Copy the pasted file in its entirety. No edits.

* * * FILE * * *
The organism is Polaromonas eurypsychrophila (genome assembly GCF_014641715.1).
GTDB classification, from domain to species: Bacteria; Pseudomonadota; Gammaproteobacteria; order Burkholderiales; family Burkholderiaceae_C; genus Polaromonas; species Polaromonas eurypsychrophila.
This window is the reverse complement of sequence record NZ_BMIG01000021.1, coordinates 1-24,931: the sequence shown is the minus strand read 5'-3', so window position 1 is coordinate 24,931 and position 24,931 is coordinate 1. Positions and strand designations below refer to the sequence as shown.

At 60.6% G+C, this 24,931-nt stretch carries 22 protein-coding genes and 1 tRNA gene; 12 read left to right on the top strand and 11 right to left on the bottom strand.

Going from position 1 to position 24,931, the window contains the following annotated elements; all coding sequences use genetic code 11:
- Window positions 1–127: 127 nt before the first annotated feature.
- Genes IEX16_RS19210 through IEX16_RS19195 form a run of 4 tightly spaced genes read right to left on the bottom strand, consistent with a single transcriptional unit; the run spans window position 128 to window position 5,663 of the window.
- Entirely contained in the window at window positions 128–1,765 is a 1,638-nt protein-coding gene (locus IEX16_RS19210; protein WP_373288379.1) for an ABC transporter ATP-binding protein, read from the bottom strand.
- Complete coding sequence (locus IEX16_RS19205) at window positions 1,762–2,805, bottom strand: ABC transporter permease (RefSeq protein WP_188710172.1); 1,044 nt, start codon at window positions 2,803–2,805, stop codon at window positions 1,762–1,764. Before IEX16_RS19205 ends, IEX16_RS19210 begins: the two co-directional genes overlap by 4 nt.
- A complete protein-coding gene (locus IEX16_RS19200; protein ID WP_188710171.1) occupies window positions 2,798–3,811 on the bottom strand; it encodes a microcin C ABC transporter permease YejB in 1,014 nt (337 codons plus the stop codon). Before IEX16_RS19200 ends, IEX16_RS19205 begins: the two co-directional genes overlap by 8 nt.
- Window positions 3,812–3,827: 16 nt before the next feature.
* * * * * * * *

The organism is Polaromonas eurypsychrophila (genome assembly GCF_014641715.1).
GTDB classification, from domain to species: Bacteria; Pseudomonadota; Gammaproteobacteria; order Burkholderiales; family Burkholderiaceae_C; genus Polaromonas; species Polaromonas eurypsychrophila.
This window is the reverse complement of sequence record NZ_BMIG01000021.1, coordinates 1-24,931: the sequence shown is the minus strand read 5'-3', so window position 1 is coordinate 24,931 and position 24,931 is coordinate 1. Positions and strand designations below refer to the sequence as shown.

At 60.6% G+C, this 24,931-nt stretch carries 22 protein-coding genes and 1 tRNA gene; 12 read left to right on the top strand and 11 right to left on the bottom strand.

Going from position 1 to position 24,931, the window contains the following annotated elements; all coding sequences use genetic code 11:
- Window positions 1–127: 127 nt before the first annotated feature.
- Genes IEX16_RS19210 through IEX16_RS19195 form a run of 4 tightly spaced genes read right to left on the bottom strand, consistent with a single transcriptional unit; the run spans window position 128 to window position 5,663 of the window.
- Entirely contained in the window at window positions 128–1,765 is a 1,638-nt protein-coding gene (locus IEX16_RS19210; protein WP_373288379.1) for an ABC transporter ATP-binding protein, read from the bottom strand.
- Complete coding sequence (locus IEX16_RS19205) at window positions 1,762–2,805, bottom strand: ABC transporter permease (RefSeq protein WP_188710172.1); 1,044 nt, start codon at window positions 2,803–2,805, stop codon at window positions 1,762–1,764. Before IEX16_RS19205 ends, IEX16_RS19210 begins: the two co-directional genes overlap by 4 nt.
- A complete protein-coding gene (locus IEX16_RS19200; protein ID WP_188710171.1) occupies window positions 2,798–3,811 on the bottom strand; it encodes a microcin C ABC transporter permease YejB in 1,014 nt (337 codons plus the stop codon). Before IEX16_RS19200 ends, IEX16_RS19205 begins: the two co-directional genes overlap by 8 nt.
- Window positions 3,812–3,827: 16 nt before the next feature.